4 years and less than 5 years


3 years and less than 4 years


2 years and less than 3 years


1 years and less than 2 years


Less than 1 year



1. Claims of Preference Shareholders shall be superior to the claims of investors holding equity share capital but shall be subordinated to the claims of the policyholders and all other creditors
2. Claims of the holders of subordinated debt shall be superior to the claims of the investors in preference shares and equity shares in that order but shall be subordinated to the claims of the policyholders and all other creditors.
3. Instruments shall neither be secured nor covered by a guarantee of the Insurance Company or other arrangements that legally enhance the seniority of the claims as against the claims of the insurer’s policyholders and creditors

Rating approach:

Acuité would first arrive at or analyse the Financial Strength Rating (FSR) of the general insurance company, as the claims of the policy holders are senior to the claims of these instrument holders as well as that of the equity holders. It would then notch down the FSR rating to reflect the risks associated with the hybrid instruments to arrive at its final rating on the hybrid instruments issued by the general insurance companies. Acuité would factor in the parent/group/government support based on the articulation of, and demonstration of, the support to the general insurance company.

Major risks associated with the hybrid instruments and its assessment:

Hybrid instruments issued by general insurance companies carry additional risks because of:

  • Inability to service interest/dividend on the hybrid instruments in the event of breach of solvency margin regulatory threshold (current minimum requirement is 1.5) by the insurance company. This can be because of factors such as
    • significant growth in business and premiums, especially in segments with relatively high risks resulting in higher reserve requirements,
    • significant losses due to sharp increase in claims, or
    • Changes in regulations requiring higher reserve requirements
  • Regulatory approval required if the payment of dividend or interest results in a loss or increase the net loss of the insurance company

Hence, the rating on the general insurance company shall be notched down to factor in the additional risk on the hybrid instrument as the non-payment of interest/ dividend on a timely basis will be treated as an event of default.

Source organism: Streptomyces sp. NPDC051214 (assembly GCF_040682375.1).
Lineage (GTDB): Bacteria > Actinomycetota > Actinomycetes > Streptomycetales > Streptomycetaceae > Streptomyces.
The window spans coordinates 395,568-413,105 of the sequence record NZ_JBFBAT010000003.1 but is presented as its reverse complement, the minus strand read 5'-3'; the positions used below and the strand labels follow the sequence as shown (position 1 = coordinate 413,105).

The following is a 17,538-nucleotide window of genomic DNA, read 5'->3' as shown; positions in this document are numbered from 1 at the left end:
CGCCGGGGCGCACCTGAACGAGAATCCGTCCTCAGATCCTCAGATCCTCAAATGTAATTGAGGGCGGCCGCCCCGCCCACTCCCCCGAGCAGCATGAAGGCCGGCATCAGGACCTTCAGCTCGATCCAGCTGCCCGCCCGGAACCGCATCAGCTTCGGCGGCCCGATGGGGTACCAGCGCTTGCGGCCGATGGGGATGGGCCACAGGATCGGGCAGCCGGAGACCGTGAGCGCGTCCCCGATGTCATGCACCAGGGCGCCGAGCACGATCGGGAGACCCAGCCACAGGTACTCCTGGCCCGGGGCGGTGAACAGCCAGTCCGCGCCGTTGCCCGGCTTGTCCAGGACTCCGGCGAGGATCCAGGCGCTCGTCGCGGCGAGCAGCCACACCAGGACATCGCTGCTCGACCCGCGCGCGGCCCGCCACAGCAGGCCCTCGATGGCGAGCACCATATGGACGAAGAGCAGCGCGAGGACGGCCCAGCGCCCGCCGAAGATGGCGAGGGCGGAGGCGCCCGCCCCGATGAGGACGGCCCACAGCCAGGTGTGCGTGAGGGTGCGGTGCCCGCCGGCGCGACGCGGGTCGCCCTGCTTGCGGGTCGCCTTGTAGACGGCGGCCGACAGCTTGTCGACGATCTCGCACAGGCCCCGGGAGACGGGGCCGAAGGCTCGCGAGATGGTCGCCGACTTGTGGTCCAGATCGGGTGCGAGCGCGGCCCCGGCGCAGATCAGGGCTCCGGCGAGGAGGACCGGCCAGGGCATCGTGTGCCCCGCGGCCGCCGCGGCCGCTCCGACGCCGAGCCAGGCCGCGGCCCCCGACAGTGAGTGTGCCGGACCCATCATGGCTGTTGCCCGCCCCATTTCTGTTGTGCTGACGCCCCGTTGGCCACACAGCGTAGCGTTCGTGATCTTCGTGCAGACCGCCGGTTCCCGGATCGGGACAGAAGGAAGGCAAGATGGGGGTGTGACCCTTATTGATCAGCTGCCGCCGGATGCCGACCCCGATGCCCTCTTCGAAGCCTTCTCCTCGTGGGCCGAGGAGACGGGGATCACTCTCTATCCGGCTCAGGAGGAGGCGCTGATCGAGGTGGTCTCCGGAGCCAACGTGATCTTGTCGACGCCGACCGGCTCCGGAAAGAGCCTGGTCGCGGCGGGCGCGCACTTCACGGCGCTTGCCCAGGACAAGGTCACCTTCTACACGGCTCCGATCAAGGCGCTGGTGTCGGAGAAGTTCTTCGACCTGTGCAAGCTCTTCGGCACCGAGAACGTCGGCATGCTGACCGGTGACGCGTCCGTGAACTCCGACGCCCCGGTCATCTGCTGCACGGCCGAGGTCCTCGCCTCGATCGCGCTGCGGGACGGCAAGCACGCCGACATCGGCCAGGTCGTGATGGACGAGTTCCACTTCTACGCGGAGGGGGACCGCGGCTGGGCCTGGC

While assessing the notch-down, Acuité will consider following factors to arrive at the final rating on the hybrid instruments:

  • Historical trend in solvency ratio and the buffer maintained over the regulatory requirements
  • Articulation and ability of the parent(s)/ group to bring in additional capital and the demonstration of such support in the past to support the growth requirements and meet the regulatory requirements.
  • Historical trend and the future expectation on the insurance company's claims ratio, any vulnerability due to business concentration etc.
  • For Preference shares, availability of distributable reserves to assess the ability to service the dividend payments

The extent of notch-down will be based on the assessment of the past track record of the Solvency Margin buffer and the future expectation.

The rating on the hybrid instruments will be very close to the financial strength rating of the general insurance company in a scenario of fairly high solvency margin above the minimum requirement and a strong likelihood of a sustainability in the existing buffer levels. On the contrary, lower the Solvency Margin buffer expectation, higher will be the notch-down from the financial strength rating of the general insurance company. The rating on these instruments are expected to have higher transition intensity as compared to the financial strength rating on the insurance company as the rating is highly sensitive to the Solvency Margin levels and the earnings.

Assessment of Environmental, Social and Governance (ESG) Risks

In addition to the above mentioned Rating Framework, Acuité also comments on the ESG parameters in case of certain listed entities in its Rating Rationale.

The primary goal of any commercial entity is to maximize the value for its owners/ shareholders through profit maximization. However, it has to be recognised that besides profit maximization any business entity has certain responsibilities towards the society in which it is operating and towards the environment. Hence, an ESG assessment of a business entity assumes importance. ESG is a framework for measuring the performance of the company across three specific categories: Environmental, Social and Governance. ESG as a concept has been around for more than a decade. However, it has recently gained in prominence with large international investors tracking the ESG scores before taking the investment decisions. The regulators have also recognised the importance of the ESG framework. A SEBI circular on Business Responsibility and Sustainability Reporting dated May 10, 2021, requires the top 1,000 listed corporates to disclose significant non-financial information voluntarily in fiscal 2022 and compulsorily from fiscal 2023.

Acuité believes that the current trend among institutional investors of considering ESG scores along with the other conventional parameters like the credit rating will gain in importance over the near future.